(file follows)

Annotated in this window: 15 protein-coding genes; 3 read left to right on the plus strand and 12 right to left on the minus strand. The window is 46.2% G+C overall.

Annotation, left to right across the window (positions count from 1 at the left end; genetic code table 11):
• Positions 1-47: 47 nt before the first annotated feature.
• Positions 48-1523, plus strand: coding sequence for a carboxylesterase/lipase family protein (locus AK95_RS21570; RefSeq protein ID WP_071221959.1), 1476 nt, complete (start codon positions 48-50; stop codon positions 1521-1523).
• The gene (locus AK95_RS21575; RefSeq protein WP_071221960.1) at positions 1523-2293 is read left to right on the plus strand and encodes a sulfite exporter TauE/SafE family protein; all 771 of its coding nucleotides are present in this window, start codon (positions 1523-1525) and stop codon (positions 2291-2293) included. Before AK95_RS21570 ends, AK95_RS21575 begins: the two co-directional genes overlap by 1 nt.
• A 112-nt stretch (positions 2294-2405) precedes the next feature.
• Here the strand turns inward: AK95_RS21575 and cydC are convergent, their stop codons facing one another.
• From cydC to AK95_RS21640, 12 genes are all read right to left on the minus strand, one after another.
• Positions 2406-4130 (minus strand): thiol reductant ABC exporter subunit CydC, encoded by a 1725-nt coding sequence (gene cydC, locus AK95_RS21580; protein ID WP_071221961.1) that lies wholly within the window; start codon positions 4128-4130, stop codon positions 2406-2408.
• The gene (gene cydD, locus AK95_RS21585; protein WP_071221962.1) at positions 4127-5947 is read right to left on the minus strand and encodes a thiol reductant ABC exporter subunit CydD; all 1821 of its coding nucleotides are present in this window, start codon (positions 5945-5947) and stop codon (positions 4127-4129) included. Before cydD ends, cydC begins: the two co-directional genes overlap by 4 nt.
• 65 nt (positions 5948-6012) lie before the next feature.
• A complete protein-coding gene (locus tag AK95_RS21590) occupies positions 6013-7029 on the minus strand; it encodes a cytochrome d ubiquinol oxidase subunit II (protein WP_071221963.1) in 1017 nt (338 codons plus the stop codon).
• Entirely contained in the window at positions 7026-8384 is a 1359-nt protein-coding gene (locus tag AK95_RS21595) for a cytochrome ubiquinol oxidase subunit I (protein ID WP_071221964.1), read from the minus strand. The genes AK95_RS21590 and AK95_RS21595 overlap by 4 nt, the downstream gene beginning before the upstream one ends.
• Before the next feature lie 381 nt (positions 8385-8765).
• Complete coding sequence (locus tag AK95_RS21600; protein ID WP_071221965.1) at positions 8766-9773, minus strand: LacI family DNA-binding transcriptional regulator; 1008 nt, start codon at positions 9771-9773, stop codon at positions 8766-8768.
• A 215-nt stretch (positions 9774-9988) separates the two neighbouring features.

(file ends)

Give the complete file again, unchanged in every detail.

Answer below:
Annotated in this window: 15 protein-coding genes; 3 read left to right on the plus strand and 12 right to left on the minus strand. The window is 46.2% G+C overall.

Annotation, left to right across the window (positions count from 1 at the left end; genetic code table 11):
• Positions 1-47: 47 nt before the first annotated feature.
• Positions 48-1523, plus strand: coding sequence for a carboxylesterase/lipase family protein (locus AK95_RS21570; RefSeq protein ID WP_071221959.1), 1476 nt, complete (start codon positions 48-50; stop codon positions 1521-1523).
• The gene (locus AK95_RS21575; RefSeq protein WP_071221960.1) at positions 1523-2293 is read left to right on the plus strand and encodes a sulfite exporter TauE/SafE family protein; all 771 of its coding nucleotides are present in this window, start codon (positions 1523-1525) and stop codon (positions 2291-2293) included. Before AK95_RS21570 ends, AK95_RS21575 begins: the two co-directional genes overlap by 1 nt.
• A 112-nt stretch (positions 2294-2405) precedes the next feature.
• Here the strand turns inward: AK95_RS21575 and cydC are convergent, their stop codons facing one another.
• From cydC to AK95_RS21640, 12 genes are all read right to left on the minus strand, one after another.
• Positions 2406-4130 (minus strand): thiol reductant ABC exporter subunit CydC, encoded by a 1725-nt coding sequence (gene cydC, locus AK95_RS21580; protein ID WP_071221961.1) that lies wholly within the window; start codon positions 4128-4130, stop codon positions 2406-2408.
• The gene (gene cydD, locus AK95_RS21585; protein WP_071221962.1) at positions 4127-5947 is read right to left on the minus strand and encodes a thiol reductant ABC exporter subunit CydD; all 1821 of its coding nucleotides are present in this window, start codon (positions 5945-5947) and stop codon (positions 4127-4129) included. Before cydD ends, cydC begins: the two co-directional genes overlap by 4 nt.
• 65 nt (positions 5948-6012) lie before the next feature.
• A complete protein-coding gene (locus tag AK95_RS21590) occupies positions 6013-7029 on the minus strand; it encodes a cytochrome d ubiquinol oxidase subunit II (protein WP_071221963.1) in 1017 nt (338 codons plus the stop codon).
• Entirely contained in the window at positions 7026-8384 is a 1359-nt protein-coding gene (locus tag AK95_RS21595) for a cytochrome ubiquinol oxidase subunit I (protein ID WP_071221964.1), read from the minus strand. The genes AK95_RS21590 and AK95_RS21595 overlap by 4 nt, the downstream gene beginning before the upstream one ends.
• Before the next feature lie 381 nt (positions 8385-8765).
• Complete coding sequence (locus tag AK95_RS21600; protein ID WP_071221965.1) at positions 8766-9773, minus strand: LacI family DNA-binding transcriptional regulator; 1008 nt, start codon at positions 9771-9773, stop codon at positions 8766-8768.
• A 215-nt stretch (positions 9774-9988) separates the two neighbouring features.